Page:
Guest Column

Media should not sacrifice professionalism and quality

2016-09-07 14:29

Faith Muthambi

We’ve known for some time now that media houses, buffeted by shrinking advertising revenues and technological advancement, have had to dramatically scale down their newsrooms. Waves and waves of retrenchments have hit virtually all media outlets.

Doing more with less is the order of the day, with journalists forced to work across platforms; be it print, online and in some instances, television. In the process, newsrooms have had to sacrifice something else that is critically important – quality.

This conundrum has come up so many times in discussions about the state of the media in South Africa, most recently three weeks ago at the Print Media Transformation Colloquium conference held by the ministry of communications. 
Mistakes are glaring, from harmless typos and grammar glitches to the more serious ones which include the absence of facts.

Stories are also getting published with little verification of what is being paraded as ‘facts’. That right of reply, once an absolute must-have in a story, is also getting thrown under the bus in this process.

While some mistakes are minor and forgivable, other transgressions are unacceptable and do long-term damage to the field of journalism.

Take for example a few stories published this past week. The Sunday Times, a once-glorious and respected newspaper, carried a story with the following content:   

"Three senior government officials told the Sunday Times that [Mineral Resources Minister Mosebenzi] Zwane, Communications Minister Faith Muthambi and Co-operative Governance & Traditional Affairs Minister Des van Rooyen have been at the forefront of an onslaught against Finance Minister Pravin Gordhan in Cabinet meetings for not acting against the banks on the Gupta issue."

These are very serious allegations. But, yes, you guessed it. The authors provided no shred of evidence to the allegations they made against me. It doesn’t stop there.

They also did not afford me or the ministry an opportunity to reply to these allegations. What kind of journalism is this? How did the story end up as lead story without anyone picking-up and doing some quality control? I don’t have an answer.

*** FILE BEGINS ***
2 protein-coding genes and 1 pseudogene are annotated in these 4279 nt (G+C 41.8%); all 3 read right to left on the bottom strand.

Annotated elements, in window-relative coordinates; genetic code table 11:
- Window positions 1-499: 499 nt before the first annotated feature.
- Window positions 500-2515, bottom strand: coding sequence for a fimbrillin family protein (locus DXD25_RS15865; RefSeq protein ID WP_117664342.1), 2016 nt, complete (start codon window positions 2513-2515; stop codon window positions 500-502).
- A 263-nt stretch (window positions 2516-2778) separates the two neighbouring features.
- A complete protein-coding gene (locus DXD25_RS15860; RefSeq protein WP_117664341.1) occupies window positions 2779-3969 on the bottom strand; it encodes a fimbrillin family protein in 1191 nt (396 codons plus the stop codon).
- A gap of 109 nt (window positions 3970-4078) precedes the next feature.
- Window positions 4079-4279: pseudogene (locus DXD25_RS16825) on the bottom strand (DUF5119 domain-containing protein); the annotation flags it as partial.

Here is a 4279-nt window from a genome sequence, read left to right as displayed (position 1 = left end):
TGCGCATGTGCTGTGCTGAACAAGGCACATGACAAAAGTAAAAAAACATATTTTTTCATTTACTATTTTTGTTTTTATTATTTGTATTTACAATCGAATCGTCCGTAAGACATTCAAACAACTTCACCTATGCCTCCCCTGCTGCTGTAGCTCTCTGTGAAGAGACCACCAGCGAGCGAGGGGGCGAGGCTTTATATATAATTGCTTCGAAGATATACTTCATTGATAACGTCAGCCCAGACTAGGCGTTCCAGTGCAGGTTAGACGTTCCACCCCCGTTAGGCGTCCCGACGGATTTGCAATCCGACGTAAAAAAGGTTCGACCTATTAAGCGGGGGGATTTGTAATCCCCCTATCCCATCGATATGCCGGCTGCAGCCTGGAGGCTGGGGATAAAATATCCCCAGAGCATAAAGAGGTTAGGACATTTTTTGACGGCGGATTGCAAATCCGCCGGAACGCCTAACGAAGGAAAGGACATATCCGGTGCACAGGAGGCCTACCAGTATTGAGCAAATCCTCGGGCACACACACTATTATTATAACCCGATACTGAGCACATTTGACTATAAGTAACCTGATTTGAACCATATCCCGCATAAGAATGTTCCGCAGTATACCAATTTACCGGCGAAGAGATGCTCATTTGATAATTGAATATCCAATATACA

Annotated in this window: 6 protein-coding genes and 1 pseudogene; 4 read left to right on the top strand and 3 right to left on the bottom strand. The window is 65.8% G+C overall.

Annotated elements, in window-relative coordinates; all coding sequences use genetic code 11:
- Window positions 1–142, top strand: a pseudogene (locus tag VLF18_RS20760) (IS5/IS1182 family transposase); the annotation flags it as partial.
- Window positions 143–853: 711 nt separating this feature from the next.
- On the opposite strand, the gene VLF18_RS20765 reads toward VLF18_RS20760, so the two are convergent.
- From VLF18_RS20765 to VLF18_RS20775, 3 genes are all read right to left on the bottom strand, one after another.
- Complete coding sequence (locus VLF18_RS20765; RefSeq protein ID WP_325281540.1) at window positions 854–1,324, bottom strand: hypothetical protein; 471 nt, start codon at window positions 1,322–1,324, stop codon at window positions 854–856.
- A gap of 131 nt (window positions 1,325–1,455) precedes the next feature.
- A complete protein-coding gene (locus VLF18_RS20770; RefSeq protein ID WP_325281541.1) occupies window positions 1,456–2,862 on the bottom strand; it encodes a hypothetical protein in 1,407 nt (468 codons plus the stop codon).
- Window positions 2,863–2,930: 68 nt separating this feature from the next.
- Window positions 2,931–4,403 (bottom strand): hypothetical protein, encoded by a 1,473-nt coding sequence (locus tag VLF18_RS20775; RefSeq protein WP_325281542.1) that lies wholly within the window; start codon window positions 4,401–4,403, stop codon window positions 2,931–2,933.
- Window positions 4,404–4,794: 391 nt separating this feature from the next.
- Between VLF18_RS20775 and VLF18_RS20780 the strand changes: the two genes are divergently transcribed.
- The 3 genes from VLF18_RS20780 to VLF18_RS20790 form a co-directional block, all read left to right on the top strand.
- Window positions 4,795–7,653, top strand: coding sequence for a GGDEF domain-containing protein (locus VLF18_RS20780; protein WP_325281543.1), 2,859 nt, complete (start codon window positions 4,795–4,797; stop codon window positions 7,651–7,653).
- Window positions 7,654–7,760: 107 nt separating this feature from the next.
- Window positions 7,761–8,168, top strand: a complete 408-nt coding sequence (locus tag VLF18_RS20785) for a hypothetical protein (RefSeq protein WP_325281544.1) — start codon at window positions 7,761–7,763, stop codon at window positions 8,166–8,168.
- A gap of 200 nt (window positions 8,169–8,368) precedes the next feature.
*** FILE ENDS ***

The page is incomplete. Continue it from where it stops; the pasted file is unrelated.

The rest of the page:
Another newspaper, The Sunday Independent, carried a story that read: "South Africa is splurging big bucks on a US-based lobbyist to boost its image in pursuit of investments and to positively influence perceptions among targeted audiences abroad. According to a declaration with the US Department of Justice’s foreign agents’ registry, Communications Minister Faith Muthambi, through Brand SA, has enlisted a foreign agent in the US at a cost of more than R10 million for five years, to boost South Africa’s image. The lobbyist, Mudunwazi Baloyi, was registered in March with the US department as Country Head of Brand South Africa. He will lobby through marketing and communication activities, among others."

As I was reading the story I had more questions? How did such nonsense end up making it into the newspaper? Where are copy editors, news editors and the newspaper editor?  So the story passed through all these levels without anyone questioning or seeing anything wrong? There was no comment from the ministry of communications or Brand SA. Surely someone should have seen it necessary to afford these two organisations a right of reply.     

A week ago the City Press was at it with a misleading headline that screamed:

"Government plan mooted to regulate the media". The headline is misleading and insinuates that the government wants to control the media. No matter how many times we in government state that we have no wish to control the media, the lie is out there and is repeated ad nauseam.

The two-day Print Media Transformation Colloquium was an exercise to solicit divergent viewpoints that will culminate into a discussion document that will guide policy on print media transformation. Clearly, transformation of the media cannot be limited to newsroom staff and news content.

It should also be about re-inculcating and upholding values that promote fairness, professionalism and quality.  Whatever else newsrooms have to sacrifice, let it not be these very important ones.  

*Muthambi is Minister of Communications.



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